A toast to the french, french toast that is
French Toast with whatever is in your fridge style
Weekend mornings are jewels within my weekly repertoire. I take the pups out, get the house nice and toasty warm, brew some coffee, and then rummage through the fridge to see what is on the menu for breakfast.
:: two very dry, week old, challah knots, buttermilk, exactly 4 eggs, heavy cream = French Toast!
I also had four pieces of bacon and some very ripe fruit: mango, kiwi, pear, asian pear. I cut up the fruit and put a little honey in it. The fruit was so juicy that it made it own lovely sauce.
One thing to note is that traditional french toast does not have buttermilk. So if you don't want to use it, just substitute all cream or milk. The buttermilk makes the batter super thick, so the soaking time will probably be longer depending on what type of bread you use. Challah is my favorite because it is dense and has a little sweetness to it. French bread works as well. Regular sandwich bread will work, but don't let it soak, just dip it in the batter and immediately into the pan. Sandwich bread breaks down very fast when moisture hits it.
Dry challah bread, or another type of heavy bread cut into 1/2" thick slices.
4 eggs, beaten
1 C butter milk (if you don't have butter milk use additional cream)
1/2 C cream
1 tbs ground cinnamon
1 tbs vanilla
1/2 tsp mace. Or nutmeg. I like mace because it has a little bit more zing to it. But, they are very similar.
3 tbs butter or oil
Mix the beaten egg, cream, cinnamon, vanilla, and mace in a bowl and pour into a flat baking pan with high sides.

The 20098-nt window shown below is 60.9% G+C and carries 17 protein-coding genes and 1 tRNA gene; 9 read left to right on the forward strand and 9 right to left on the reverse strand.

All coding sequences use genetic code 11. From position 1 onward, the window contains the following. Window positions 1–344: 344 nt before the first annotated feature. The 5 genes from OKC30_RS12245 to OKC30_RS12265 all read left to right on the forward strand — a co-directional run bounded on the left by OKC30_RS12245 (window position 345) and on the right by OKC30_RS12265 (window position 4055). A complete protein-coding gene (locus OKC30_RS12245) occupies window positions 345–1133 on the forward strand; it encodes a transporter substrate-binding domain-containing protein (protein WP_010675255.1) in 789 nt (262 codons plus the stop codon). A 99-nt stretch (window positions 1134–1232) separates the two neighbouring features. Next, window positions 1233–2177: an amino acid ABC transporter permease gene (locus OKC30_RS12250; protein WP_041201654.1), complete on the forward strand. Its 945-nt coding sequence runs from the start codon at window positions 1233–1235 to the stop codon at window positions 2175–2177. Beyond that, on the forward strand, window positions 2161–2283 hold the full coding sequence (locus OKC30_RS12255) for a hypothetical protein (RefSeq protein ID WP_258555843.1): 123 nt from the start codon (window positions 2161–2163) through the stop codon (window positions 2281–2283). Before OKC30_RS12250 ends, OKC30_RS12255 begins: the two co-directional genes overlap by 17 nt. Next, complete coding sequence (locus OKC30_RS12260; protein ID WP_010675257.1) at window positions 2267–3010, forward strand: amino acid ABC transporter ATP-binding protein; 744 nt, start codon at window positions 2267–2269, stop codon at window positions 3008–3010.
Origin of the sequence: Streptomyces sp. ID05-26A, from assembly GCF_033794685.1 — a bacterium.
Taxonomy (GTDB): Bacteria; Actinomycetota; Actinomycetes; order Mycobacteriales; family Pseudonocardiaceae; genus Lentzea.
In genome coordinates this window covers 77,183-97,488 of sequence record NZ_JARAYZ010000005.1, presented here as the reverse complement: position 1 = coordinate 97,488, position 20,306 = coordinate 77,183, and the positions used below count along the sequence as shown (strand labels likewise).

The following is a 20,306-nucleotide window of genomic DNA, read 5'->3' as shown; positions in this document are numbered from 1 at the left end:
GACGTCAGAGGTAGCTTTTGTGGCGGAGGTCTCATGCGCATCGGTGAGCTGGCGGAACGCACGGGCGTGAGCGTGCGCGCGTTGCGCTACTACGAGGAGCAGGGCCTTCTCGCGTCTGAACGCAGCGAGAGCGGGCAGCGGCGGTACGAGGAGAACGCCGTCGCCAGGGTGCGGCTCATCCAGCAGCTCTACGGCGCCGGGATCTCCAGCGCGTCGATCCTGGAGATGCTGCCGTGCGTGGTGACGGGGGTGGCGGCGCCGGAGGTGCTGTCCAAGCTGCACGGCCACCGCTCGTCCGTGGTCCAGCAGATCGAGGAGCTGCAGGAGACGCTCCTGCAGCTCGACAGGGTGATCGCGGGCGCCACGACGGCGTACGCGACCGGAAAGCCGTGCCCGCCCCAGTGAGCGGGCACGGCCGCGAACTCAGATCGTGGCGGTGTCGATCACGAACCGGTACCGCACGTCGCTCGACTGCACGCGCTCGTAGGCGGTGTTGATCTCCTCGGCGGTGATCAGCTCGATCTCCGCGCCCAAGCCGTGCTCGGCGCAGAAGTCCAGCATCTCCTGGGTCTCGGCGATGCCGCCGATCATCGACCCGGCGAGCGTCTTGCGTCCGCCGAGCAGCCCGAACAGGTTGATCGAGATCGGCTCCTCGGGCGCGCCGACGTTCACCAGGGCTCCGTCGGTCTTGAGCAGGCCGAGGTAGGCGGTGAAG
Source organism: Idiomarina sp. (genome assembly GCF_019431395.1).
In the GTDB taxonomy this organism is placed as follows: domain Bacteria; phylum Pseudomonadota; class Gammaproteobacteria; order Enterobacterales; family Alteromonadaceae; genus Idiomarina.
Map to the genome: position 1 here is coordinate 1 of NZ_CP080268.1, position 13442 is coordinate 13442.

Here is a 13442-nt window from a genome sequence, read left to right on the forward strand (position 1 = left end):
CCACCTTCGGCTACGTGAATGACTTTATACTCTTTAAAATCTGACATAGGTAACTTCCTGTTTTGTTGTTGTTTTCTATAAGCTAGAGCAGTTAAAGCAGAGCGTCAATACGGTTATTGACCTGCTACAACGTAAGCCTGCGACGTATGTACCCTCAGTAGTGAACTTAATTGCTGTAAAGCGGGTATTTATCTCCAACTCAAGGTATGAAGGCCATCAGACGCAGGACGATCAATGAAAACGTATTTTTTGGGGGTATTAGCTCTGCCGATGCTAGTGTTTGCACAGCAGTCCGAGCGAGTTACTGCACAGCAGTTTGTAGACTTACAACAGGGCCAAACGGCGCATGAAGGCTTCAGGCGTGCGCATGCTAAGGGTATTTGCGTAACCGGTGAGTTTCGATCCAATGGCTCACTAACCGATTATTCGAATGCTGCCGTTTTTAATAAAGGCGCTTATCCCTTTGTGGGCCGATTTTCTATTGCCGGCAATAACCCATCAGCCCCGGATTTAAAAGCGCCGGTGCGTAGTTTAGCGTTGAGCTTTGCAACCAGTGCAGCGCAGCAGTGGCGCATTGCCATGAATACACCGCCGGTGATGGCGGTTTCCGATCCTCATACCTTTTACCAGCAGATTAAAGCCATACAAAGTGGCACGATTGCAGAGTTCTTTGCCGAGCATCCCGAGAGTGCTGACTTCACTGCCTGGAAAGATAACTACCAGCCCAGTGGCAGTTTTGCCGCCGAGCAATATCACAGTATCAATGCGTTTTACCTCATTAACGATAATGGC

Place the sliced bread into the baking pan. The time to soak really depends on how dry your bread is.
Flip the slices once or twice through the soaking process.
Let the bread sit and soak until the surface of the bread feels mushy and the batter has soaked through all the bread. Don't let it sit so much that the bread starts to break down or you will have mushy french toast. Because my bread was SO dry I had to soak my slices for about 20 minutes flipping every 5 minutes to test their saturation. The buttermilk assisted in the lengthy process.
Place a large pan on medium and let it heat up.
Meanwhile put a baking dish in your oven and turn on to the oven to warm setting or as low as it can go. You'll want to keep the french toast warm while doing your batches.
Put 1 tbs of butter or oil into the bottom of the pan. If you are using a nonstick pan this should be enough butter. If you are using a non seasoned cast iron or other type pan you will probably need more to prevent from sticking.
Take a soaked slice of bread out of the batter letting it drip off a little before placing into pan. Fill up the pan leaving 1/2" - 1" space between each slice.
Cook on one side until slightly brown (about 5 minutes). Flip your bread and cook on the other side until slightly brown as well. The second side usually has a shorter cooking time.
Place the finished slices in the pan in the oven. Put another tbs of butter in the pan and repeat until done.